And she’s not only capable of the double cross, but also the triple cross – first, she runs away with Big Ed while Cody is in prison. Then, after learning of Cody’s prison break, she tries to ditch Big Ed, and when she’s caught by Cody, she throws Big Ed under the proverbial bus, deceitfully telling Cody that Big Ed killed Ma Jarrett by shooting her in the back. (I’ll give you three guesses who the real shooter was. And the first two don’t count.) And later, when Cody is holed up atop a gasoline tank, Verna assures police that she alone can convince Cody to come down – and she’ll do it if they’ll make a deal to “go easy” on her. “And when he comes out, you can do what you want with him,” she purrs. Unfortunately for Verna, the police aren’t buying what she’s selling, and as she’s led away, she drops her helpful citizen act, snarling “Cheap copper!”
My favorite Verna scene takes place shortly after Cody’s prison break, where she’s trying to convince Big Ed that he has a reason to fear Cody. Although Big Ed assures her that his fellow gang members – who have hightailed it out of town – will be back once his beef with Cody is settled, Verna has another theory regarding the showdown’s outcome. “You’ll be dead,” she flatly predicts. (Incidentally, in the scene, Verna is clad in the most gorgeous robin’s egg-blue outfit – turtleneck sweater, skirt, and coat with a huge fur collar – that totally adds to my enjoyment of the scene. It’s to die for!)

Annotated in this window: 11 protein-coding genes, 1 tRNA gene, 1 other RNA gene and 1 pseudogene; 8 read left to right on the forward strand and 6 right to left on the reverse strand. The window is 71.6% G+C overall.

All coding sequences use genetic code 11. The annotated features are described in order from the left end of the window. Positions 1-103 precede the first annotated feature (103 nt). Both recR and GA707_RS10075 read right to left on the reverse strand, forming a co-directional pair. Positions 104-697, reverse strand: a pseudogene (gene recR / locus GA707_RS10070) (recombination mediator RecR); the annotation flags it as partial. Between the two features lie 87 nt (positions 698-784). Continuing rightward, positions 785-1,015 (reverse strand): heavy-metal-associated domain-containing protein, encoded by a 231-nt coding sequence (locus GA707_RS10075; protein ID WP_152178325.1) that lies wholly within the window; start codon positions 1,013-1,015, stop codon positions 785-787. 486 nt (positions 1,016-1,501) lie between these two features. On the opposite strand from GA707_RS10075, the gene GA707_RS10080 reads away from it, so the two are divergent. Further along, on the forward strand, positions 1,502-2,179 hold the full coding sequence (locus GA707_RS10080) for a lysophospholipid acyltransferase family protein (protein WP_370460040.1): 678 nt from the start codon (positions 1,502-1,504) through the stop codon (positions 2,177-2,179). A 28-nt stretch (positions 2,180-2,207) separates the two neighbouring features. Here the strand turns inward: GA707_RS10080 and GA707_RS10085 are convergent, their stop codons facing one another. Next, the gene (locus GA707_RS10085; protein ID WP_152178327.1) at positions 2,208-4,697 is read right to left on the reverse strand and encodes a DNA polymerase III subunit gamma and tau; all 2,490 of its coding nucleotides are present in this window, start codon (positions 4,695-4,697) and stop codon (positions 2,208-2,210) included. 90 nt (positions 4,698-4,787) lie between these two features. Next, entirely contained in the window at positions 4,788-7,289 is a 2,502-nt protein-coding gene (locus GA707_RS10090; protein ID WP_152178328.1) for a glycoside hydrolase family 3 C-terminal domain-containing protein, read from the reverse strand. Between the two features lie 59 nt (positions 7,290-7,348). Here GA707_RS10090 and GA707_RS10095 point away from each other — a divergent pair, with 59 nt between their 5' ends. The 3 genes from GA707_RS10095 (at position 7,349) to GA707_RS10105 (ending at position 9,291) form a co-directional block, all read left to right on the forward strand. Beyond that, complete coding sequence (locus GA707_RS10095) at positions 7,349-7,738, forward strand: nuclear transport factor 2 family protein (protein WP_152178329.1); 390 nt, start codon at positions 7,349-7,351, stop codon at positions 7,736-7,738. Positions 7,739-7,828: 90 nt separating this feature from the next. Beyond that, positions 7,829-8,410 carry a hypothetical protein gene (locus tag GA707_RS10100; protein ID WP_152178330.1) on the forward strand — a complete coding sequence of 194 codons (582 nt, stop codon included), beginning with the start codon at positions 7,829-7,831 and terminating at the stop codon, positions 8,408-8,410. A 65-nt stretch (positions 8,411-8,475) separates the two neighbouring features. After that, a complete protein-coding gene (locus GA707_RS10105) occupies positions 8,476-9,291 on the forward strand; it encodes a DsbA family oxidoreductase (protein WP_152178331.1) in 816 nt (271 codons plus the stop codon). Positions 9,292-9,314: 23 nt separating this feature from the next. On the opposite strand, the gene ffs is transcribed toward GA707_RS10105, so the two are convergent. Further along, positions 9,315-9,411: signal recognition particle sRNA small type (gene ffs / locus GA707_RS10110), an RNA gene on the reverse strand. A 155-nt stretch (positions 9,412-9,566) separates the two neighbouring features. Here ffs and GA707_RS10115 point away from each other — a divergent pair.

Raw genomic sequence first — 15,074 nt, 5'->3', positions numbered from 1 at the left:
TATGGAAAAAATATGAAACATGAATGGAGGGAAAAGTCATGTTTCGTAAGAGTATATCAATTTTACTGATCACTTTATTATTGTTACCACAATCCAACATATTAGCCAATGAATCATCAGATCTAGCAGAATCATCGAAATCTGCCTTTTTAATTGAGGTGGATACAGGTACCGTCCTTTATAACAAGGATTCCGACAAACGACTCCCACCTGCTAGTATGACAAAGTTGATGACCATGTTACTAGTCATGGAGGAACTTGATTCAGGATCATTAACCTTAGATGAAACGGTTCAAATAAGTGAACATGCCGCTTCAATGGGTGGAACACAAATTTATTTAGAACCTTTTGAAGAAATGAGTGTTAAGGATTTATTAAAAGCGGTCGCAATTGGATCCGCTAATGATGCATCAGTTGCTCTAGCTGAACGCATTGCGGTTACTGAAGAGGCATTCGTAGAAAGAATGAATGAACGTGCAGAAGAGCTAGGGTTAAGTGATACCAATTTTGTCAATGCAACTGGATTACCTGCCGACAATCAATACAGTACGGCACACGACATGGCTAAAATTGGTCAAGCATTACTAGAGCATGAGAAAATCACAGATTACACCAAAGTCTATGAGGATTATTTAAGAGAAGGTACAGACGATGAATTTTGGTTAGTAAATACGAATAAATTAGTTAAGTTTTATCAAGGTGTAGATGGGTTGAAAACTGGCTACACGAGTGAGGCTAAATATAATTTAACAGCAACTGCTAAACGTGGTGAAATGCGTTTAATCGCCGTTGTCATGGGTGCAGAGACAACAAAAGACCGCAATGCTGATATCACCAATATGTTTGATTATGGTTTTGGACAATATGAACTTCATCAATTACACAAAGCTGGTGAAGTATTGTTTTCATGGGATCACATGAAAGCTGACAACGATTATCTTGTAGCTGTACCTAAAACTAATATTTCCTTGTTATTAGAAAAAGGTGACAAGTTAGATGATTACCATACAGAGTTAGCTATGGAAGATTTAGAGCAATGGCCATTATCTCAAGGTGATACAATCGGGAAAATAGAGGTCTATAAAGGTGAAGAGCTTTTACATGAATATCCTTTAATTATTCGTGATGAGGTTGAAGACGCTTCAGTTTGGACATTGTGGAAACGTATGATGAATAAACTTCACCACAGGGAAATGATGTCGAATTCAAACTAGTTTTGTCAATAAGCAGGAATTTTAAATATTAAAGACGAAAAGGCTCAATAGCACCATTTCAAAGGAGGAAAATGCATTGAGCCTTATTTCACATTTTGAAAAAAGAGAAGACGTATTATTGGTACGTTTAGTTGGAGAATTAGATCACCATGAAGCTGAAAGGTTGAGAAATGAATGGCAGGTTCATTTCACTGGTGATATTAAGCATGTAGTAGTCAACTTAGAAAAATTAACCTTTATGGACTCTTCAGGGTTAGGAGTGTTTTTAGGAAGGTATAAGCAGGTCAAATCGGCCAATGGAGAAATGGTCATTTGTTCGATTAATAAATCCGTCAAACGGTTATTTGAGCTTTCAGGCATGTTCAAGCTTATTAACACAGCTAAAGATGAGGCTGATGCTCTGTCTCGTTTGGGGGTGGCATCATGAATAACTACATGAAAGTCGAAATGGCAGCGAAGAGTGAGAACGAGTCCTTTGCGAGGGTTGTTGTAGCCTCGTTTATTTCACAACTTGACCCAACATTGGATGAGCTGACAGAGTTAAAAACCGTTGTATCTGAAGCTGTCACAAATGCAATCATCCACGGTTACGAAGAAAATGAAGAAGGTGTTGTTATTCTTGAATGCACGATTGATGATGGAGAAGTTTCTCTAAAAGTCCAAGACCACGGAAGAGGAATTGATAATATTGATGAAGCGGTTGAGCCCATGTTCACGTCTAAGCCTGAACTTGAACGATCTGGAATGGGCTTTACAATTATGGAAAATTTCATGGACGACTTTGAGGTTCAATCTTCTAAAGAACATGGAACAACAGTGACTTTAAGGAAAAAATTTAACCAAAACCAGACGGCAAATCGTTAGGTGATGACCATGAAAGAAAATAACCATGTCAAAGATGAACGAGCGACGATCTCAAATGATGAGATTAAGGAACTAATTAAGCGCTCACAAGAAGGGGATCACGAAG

“It ain’t just like waiting for some human who wants to kill you. Cody ain’t human. Fill him full o’ lead and he’ll still come at ya.”
Big Ed Somers (Steve Cochran)
One look at Big Ed and you get an idea of why Verna picked him to run away with. He’s sexy, snarky, and cool. His snark rears its head in the film’s very first scene, as he and his fellow mobsters round up the employees of the train they are about to rob. Ed half walks, half drags one of the men down the corridor and unceremoniously dumps him in the sleeper car: “Conductor didn’t want to play,” he remarks. Big Ed’s also quick on the draw, as he shows us a few seconds later when one of the train employees makes a move with a thermos – in one smooth, flawless move, without blinking an eye, Big Ed shoots the unlucky gent and pulls the emergency brake to stop the train. Cold. As. Ice.